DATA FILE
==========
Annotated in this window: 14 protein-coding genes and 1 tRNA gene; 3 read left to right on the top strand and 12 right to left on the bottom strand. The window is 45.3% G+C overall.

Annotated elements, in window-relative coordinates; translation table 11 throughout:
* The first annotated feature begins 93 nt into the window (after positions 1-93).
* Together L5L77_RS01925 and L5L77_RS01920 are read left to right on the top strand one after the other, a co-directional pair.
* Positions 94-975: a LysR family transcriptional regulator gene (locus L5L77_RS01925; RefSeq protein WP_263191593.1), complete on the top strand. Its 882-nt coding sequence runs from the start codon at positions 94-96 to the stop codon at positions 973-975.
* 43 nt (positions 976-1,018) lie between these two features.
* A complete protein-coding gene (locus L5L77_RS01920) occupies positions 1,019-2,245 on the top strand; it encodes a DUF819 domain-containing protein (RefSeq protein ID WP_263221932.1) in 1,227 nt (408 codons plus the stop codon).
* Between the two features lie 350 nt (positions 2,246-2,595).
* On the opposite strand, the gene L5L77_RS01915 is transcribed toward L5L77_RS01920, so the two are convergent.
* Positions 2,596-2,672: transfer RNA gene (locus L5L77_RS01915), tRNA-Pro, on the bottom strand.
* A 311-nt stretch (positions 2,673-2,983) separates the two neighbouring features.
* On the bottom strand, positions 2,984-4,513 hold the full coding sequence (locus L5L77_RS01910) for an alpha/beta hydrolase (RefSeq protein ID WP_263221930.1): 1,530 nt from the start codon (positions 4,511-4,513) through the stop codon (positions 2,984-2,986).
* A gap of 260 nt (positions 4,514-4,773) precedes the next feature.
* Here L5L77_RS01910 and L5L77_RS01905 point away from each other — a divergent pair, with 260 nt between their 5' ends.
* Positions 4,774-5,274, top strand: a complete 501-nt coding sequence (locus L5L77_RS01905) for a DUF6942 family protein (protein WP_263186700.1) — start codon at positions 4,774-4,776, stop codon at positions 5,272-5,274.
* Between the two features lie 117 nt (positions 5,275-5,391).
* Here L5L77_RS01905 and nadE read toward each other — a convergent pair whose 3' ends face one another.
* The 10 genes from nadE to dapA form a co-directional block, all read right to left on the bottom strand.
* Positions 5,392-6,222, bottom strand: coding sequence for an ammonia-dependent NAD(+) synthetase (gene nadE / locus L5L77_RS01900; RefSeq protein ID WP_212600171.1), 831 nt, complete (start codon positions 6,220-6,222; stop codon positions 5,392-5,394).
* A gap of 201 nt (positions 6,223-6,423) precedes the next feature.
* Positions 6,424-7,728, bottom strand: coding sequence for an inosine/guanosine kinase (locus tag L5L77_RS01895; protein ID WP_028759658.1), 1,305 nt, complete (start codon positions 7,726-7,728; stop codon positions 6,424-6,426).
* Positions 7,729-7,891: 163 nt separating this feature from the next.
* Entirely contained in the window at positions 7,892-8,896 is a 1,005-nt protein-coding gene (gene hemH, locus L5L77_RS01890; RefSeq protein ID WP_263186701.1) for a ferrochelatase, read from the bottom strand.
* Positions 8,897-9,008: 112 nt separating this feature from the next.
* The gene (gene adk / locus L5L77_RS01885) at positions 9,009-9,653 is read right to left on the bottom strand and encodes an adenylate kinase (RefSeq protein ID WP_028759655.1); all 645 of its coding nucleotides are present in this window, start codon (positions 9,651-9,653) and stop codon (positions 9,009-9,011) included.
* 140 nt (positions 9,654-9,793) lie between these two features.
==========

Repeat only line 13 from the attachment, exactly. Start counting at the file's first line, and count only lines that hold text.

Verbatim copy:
* A gap of 260 nt (positions 4,514-4,773) precedes the next feature.